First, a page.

Mediations on the Nature of Grief on the 5th Anniversary of My Mother’s Passing

“There is no place for grief in a house which serves the Muse.” ― Sappho

June 7, 2010 was a normal day. And even the years before on that day were normal: some even joyous. I graduated from High School on June 7, 2008.

My aunt got married on June 7, 2001. But June 7, 2011 was not a normal day. It was by no means a normal day.

June 7, 2011 my mother died.

 

On that day I lost the one remaining of my parents and became the very last of my already terribly small nuclear family.

I’ve talked a lot about how struggling to cope with these days and anniversaries a lot over several blog posts: here and here. But I’m here to mention something bigger.

Today: June 8, 2016 for the first time in nearly 5 years it was just a normal day. I got up. Got dressed for work. Drove to work. Talked with friends. Was excited to post something about A-Kon (which got shelved until tomorrow.). I had gotten a message from my Godmother last night and I simply shook it off. She sent prayers and it wasn’t for any lack of gratitude that I shook it off: it was for am immense desire to return to being normal. I wanted today to be any other day and I thought it was going to be. In fact, for a brief moment I almost forgot. I even flubbed the dates. She had in fact passed yesterday the 7th but I had switched the dates from the day she died to the day I had posted about it after midnight that evening: the 8th. It was actually Facebook that reminded me that 5 years ago today I lost my Mother. (Thanks, Facebook.)

I felt absolutely normal up until that point and for the first time in a while I was reminded of that feeling that today was in fact not a normal day and despite my efforts to make it a normal day for many of my friends and family members it can never return to that normalcy that I desperately crave. And I say “normal” over fine and happy because I do not wish to worry those closest to me. I am not sad. I am not broken. I am actually quite content and calm enough to crank out a blog post, obviously.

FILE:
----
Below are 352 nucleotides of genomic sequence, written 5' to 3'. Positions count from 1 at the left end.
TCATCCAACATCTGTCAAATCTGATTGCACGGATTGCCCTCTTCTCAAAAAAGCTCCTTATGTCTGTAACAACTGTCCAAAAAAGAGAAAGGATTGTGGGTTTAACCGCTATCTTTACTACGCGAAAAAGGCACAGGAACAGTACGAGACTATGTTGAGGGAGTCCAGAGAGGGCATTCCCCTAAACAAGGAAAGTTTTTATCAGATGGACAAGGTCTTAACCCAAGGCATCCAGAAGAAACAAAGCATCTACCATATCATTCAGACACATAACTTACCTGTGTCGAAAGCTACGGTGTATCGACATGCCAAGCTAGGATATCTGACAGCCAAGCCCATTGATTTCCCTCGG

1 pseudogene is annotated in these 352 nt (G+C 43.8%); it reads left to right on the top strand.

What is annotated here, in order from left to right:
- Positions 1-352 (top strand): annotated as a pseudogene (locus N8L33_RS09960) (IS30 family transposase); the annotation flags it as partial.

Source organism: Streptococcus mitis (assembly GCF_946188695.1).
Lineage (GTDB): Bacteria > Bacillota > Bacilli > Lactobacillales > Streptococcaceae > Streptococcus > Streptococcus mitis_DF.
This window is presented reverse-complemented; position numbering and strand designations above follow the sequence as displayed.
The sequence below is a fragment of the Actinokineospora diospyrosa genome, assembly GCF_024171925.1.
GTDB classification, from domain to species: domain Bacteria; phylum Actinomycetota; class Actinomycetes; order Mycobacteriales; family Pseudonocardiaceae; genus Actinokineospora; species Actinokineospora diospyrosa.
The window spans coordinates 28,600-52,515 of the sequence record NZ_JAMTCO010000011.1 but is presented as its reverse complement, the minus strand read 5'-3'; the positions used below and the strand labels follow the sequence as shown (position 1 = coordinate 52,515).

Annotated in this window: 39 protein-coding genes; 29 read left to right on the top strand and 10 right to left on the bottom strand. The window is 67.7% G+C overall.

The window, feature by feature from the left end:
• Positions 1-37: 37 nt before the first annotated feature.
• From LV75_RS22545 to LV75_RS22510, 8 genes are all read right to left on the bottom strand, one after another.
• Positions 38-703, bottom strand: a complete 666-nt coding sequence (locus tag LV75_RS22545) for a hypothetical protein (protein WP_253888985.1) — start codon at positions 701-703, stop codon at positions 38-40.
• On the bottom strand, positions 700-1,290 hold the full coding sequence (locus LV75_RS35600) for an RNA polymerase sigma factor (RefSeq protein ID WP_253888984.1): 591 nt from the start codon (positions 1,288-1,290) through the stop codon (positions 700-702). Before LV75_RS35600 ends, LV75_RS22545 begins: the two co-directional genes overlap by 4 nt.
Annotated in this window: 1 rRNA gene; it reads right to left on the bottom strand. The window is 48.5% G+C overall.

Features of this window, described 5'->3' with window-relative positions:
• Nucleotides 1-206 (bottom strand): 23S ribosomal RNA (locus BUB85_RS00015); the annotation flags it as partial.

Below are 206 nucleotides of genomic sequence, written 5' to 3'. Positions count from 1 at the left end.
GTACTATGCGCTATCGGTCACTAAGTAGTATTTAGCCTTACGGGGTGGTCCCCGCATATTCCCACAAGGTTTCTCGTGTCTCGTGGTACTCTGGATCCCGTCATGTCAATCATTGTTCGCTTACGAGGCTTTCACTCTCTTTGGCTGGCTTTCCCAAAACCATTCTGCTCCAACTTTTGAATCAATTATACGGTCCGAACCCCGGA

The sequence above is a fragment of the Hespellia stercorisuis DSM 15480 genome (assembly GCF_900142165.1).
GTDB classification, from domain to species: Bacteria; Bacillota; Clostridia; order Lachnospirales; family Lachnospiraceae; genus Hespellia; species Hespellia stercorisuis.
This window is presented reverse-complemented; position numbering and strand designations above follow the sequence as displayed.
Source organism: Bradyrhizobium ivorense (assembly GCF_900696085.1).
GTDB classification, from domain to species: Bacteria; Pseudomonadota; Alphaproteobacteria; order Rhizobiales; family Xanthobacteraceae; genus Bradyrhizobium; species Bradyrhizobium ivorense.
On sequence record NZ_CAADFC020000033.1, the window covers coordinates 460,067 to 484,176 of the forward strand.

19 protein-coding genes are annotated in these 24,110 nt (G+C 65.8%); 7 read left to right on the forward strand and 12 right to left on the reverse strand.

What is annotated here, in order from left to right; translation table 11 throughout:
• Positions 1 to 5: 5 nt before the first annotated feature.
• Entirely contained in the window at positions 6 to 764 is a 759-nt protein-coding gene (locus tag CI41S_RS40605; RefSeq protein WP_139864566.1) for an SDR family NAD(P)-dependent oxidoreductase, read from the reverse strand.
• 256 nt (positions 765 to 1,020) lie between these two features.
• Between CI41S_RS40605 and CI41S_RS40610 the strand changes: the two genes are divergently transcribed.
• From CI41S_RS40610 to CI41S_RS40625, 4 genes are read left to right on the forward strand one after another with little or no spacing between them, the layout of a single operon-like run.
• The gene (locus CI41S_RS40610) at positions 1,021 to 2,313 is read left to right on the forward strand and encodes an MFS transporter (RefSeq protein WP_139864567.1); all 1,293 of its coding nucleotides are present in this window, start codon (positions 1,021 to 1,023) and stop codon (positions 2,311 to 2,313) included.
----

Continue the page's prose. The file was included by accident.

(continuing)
So today: after 5 years of being officially an orphan I’d like to say a few things.

I do miss my parents immensely. I do love my parents. But I have no choice but to move on. I have to keep going. My sadness and my grief do not negate the right that I have to a life. And my parents would not ever want me to waste a single moment of my very finite breath on grieving them incessantly. So if I come off as callous or cold; if I seem detached from the date. If I seem unaware of its significance: do not assume my normalcy is out of rudeness. It is in fact the highest honor I can pay to my fallen parents. I will move on. I will keep going. I will live.

You have to keep moving forward.

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Amanda.Actually

I'm just your everyday girl with a keen eye for what's really happening. Be prepared for wit, humor and Dr. Who references. Loves include anime, writing, eating sweets, art and visits to the park to feed the ducks.

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